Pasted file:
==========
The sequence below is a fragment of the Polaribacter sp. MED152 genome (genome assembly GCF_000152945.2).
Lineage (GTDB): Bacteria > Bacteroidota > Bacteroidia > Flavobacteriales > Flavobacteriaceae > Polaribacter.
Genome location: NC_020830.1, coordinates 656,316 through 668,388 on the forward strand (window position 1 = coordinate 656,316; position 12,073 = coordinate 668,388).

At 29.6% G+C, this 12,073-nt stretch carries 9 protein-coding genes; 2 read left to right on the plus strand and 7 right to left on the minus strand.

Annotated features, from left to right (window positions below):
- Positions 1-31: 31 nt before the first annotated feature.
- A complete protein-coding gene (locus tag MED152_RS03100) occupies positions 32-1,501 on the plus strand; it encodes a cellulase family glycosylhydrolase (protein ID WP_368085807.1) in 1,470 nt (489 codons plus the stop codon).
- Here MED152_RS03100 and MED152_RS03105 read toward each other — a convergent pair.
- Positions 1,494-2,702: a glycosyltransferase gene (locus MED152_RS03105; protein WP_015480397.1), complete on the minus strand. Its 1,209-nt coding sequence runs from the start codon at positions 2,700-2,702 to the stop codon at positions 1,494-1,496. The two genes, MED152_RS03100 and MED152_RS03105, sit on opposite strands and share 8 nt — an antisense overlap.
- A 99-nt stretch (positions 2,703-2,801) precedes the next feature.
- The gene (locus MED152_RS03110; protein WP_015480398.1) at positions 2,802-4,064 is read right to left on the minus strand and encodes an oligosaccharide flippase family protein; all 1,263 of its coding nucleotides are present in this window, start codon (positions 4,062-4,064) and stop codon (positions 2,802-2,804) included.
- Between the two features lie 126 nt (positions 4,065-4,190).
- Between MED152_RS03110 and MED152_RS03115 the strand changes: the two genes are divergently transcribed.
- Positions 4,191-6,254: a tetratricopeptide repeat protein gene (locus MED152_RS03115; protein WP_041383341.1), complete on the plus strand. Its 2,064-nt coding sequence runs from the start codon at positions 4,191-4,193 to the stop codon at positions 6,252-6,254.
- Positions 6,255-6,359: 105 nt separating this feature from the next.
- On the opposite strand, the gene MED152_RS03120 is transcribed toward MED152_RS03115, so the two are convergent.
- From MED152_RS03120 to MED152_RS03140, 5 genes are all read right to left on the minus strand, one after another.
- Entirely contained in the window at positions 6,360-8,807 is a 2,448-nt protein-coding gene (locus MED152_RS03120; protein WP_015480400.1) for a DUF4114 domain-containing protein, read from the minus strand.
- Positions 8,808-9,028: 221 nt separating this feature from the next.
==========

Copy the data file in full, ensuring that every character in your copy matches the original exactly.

The sequence below is a fragment of the Polaribacter sp. MED152 genome (genome assembly GCF_000152945.2).
Lineage (GTDB): Bacteria > Bacteroidota > Bacteroidia > Flavobacteriales > Flavobacteriaceae > Polaribacter.
Genome location: NC_020830.1, coordinates 656,316 through 668,388 on the forward strand (window position 1 = coordinate 656,316; position 12,073 = coordinate 668,388).

At 29.6% G+C, this 12,073-nt stretch carries 9 protein-coding genes; 2 read left to right on the plus strand and 7 right to left on the minus strand.

Annotated features, from left to right (window positions below):
- Positions 1-31: 31 nt before the first annotated feature.
- A complete protein-coding gene (locus tag MED152_RS03100) occupies positions 32-1,501 on the plus strand; it encodes a cellulase family glycosylhydrolase (protein ID WP_368085807.1) in 1,470 nt (489 codons plus the stop codon).
- Here MED152_RS03100 and MED152_RS03105 read toward each other — a convergent pair.
- Positions 1,494-2,702: a glycosyltransferase gene (locus MED152_RS03105; protein WP_015480397.1), complete on the minus strand. Its 1,209-nt coding sequence runs from the start codon at positions 2,700-2,702 to the stop codon at positions 1,494-1,496. The two genes, MED152_RS03100 and MED152_RS03105, sit on opposite strands and share 8 nt — an antisense overlap.
- A 99-nt stretch (positions 2,703-2,801) precedes the next feature.
- The gene (locus MED152_RS03110; protein WP_015480398.1) at positions 2,802-4,064 is read right to left on the minus strand and encodes an oligosaccharide flippase family protein; all 1,263 of its coding nucleotides are present in this window, start codon (positions 4,062-4,064) and stop codon (positions 2,802-2,804) included.
- Between the two features lie 126 nt (positions 4,065-4,190).
- Between MED152_RS03110 and MED152_RS03115 the strand changes: the two genes are divergently transcribed.
- Positions 4,191-6,254: a tetratricopeptide repeat protein gene (locus MED152_RS03115; protein WP_041383341.1), complete on the plus strand. Its 2,064-nt coding sequence runs from the start codon at positions 4,191-4,193 to the stop codon at positions 6,252-6,254.
- Positions 6,255-6,359: 105 nt separating this feature from the next.
- On the opposite strand, the gene MED152_RS03120 is transcribed toward MED152_RS03115, so the two are convergent.
- From MED152_RS03120 to MED152_RS03140, 5 genes are all read right to left on the minus strand, one after another.
- Entirely contained in the window at positions 6,360-8,807 is a 2,448-nt protein-coding gene (locus MED152_RS03120; protein WP_015480400.1) for a DUF4114 domain-containing protein, read from the minus strand.
- Positions 8,808-9,028: 221 nt separating this feature from the next.